Along the southern shore of Lake Simcoe runs a small country-like road with a single lane in both directions – shared by pedestrians, cyclists, and motorists. On a warm summer day, it’s a busy place.
Travelling down this road, one has a beautiful view of the lake on one side and homes on the other.
At one time, these dwellings would have been summer cottages for the city folk in the south, but now almost all of those small summer places have disappeared and been replaced with large, modern houses with 7-figure price tags.
What I find particularly interesting is that this small road dissects the highly desirable waterfront property from its water access on the opposite side of the road.
The shoreline is dotted with private docks interspersed with public beaches. Many of these homeowners have felt the need to erect signs, and occasionally gates, to advice people that it’s private property and they are not welcome.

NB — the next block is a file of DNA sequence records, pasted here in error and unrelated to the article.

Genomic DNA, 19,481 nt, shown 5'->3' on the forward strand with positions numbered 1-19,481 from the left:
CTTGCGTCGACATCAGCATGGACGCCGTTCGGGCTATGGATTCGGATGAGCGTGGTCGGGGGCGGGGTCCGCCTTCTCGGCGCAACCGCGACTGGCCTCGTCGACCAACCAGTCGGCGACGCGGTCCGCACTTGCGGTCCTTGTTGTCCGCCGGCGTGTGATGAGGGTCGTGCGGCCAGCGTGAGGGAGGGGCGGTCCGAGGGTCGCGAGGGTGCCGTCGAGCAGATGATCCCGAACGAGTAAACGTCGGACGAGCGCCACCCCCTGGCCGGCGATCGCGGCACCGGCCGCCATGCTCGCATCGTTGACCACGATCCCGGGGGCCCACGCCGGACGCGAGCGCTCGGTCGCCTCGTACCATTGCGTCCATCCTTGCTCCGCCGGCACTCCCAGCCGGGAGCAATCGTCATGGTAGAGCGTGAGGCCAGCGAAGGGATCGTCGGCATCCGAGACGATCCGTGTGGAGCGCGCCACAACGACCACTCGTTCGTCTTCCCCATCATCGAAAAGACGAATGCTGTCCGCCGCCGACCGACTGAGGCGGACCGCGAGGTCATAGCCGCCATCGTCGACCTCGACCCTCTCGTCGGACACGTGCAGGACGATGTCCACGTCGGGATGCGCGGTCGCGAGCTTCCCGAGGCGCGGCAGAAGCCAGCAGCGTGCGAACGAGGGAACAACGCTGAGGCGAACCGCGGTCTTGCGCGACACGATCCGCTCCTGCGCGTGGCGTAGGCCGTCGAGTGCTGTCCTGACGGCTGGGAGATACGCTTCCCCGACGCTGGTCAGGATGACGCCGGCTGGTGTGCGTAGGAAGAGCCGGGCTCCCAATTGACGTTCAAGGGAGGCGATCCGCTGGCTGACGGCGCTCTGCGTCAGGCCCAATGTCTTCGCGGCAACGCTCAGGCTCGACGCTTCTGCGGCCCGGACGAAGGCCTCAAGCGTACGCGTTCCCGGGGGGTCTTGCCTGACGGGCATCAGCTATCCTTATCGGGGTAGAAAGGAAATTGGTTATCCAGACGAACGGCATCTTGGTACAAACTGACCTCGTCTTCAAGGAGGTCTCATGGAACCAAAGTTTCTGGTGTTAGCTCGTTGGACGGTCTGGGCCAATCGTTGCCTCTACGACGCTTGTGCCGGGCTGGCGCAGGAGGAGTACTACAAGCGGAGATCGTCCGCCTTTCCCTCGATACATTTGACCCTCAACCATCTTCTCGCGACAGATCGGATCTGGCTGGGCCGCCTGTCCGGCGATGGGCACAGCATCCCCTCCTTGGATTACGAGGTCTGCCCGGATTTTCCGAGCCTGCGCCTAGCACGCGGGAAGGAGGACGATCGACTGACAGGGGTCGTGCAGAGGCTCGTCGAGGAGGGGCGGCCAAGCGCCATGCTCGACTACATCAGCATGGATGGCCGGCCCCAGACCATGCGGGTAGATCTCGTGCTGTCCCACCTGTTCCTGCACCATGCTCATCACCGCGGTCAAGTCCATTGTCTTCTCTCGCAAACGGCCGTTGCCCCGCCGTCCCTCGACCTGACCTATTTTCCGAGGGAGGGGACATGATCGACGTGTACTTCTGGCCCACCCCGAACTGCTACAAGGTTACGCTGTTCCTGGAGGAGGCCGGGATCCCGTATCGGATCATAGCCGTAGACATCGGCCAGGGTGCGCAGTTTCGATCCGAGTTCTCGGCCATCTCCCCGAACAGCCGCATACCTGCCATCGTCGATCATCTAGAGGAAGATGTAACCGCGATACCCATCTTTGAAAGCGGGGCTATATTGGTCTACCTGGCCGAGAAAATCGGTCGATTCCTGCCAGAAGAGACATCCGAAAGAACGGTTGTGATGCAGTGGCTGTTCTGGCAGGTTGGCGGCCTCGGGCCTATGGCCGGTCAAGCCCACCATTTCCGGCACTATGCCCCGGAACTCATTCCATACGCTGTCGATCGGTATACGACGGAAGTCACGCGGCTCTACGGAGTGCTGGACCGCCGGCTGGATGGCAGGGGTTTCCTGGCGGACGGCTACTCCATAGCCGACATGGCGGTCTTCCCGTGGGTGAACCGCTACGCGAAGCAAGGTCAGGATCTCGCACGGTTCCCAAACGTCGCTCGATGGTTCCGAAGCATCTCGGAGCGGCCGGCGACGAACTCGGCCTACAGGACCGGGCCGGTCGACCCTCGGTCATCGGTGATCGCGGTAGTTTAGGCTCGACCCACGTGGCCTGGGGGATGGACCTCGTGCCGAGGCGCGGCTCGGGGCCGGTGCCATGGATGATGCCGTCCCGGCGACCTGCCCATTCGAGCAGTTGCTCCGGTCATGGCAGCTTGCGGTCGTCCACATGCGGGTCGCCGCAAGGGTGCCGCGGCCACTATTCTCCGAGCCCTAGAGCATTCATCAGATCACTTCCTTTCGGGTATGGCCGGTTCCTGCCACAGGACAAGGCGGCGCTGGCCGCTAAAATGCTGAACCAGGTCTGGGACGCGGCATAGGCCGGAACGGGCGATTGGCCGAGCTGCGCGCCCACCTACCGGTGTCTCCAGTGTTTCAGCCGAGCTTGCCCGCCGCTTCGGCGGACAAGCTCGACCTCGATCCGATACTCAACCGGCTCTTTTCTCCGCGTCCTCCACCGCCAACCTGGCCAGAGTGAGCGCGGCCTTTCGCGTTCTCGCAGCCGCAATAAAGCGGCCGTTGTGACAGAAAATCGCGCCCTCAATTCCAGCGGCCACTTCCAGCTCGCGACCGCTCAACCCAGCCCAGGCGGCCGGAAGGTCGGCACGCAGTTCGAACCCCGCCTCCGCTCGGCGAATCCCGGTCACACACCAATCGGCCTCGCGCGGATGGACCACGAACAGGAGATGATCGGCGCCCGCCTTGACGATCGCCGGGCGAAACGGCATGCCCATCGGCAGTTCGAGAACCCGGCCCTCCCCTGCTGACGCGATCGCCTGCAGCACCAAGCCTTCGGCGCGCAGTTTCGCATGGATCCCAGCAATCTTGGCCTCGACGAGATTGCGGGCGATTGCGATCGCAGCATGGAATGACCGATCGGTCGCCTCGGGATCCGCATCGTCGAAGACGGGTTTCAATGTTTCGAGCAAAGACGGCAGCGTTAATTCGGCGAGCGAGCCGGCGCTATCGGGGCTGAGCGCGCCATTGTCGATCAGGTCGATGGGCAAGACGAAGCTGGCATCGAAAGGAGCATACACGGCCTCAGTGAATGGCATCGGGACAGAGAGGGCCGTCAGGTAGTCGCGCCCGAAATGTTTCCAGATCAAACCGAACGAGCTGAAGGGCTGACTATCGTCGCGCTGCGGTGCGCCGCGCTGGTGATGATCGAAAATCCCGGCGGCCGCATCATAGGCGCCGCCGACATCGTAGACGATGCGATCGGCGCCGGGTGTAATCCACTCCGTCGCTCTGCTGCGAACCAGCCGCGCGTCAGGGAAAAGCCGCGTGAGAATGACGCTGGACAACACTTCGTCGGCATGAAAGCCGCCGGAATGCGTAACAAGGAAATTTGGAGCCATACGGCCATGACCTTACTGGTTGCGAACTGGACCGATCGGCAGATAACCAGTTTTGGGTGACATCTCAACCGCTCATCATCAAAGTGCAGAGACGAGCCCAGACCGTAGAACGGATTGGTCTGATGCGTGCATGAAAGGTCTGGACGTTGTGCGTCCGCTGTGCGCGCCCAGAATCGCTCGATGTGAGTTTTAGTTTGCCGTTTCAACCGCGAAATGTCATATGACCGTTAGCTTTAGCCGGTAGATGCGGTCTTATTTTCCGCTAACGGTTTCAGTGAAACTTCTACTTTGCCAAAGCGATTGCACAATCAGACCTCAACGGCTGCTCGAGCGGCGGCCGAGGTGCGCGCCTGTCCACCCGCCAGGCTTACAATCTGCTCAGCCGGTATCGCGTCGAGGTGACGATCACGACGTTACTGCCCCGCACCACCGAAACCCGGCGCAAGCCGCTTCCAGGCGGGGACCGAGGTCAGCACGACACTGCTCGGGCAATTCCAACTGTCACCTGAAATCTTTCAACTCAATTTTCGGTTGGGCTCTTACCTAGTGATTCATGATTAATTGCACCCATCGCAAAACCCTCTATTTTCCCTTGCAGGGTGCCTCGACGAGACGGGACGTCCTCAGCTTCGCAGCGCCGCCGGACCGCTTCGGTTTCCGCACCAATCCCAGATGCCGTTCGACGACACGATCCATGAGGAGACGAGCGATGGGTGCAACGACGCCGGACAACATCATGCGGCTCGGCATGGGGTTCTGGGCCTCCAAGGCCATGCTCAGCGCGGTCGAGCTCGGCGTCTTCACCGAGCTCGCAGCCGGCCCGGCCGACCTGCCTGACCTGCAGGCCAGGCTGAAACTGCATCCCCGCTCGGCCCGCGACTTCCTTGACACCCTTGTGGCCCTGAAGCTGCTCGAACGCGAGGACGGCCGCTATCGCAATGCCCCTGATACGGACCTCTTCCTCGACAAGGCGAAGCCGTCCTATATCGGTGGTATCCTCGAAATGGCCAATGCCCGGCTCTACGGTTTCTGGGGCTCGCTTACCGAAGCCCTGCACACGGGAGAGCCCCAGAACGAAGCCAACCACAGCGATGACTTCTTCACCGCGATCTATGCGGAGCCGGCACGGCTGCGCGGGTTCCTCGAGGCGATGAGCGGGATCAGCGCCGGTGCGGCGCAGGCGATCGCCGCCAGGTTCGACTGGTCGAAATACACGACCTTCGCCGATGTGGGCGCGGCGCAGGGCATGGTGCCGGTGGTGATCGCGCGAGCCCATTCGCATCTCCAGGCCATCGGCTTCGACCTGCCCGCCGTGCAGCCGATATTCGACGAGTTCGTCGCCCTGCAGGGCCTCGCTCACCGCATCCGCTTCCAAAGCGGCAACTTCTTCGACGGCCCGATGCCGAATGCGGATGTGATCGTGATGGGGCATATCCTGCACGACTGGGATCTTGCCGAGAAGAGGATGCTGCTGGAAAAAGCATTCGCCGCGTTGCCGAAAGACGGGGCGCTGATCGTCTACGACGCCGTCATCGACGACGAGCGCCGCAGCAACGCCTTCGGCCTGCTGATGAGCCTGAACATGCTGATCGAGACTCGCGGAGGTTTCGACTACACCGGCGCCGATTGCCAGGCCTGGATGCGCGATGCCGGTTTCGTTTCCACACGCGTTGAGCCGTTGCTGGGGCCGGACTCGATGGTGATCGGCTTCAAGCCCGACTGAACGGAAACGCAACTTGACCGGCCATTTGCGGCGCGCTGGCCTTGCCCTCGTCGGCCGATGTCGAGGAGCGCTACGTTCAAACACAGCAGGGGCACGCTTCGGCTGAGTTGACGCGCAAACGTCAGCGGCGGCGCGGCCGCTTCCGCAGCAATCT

Oddly, the fencing doesn’t continue all the way down to the lake, which makes me think the homeowner isn’t allowed to completely secure the area. That means that people – like me – can venture behind the gate and its fencing.
Occasionally I found just a solitary door – without any fencing – that was more of a symbolic gesture rather than a real deterrent.
Now in hindsight, I wish I had stopped to take more photos.
Thursday Doors is a weekly photo challenge hosted by Norm Frampton at Norm 2.0. Today Norm takes us to Newfoundland and an ancient Viking settlement estimated to be at least a 1,000 years old at L’Anse aux Meadows. Check it out.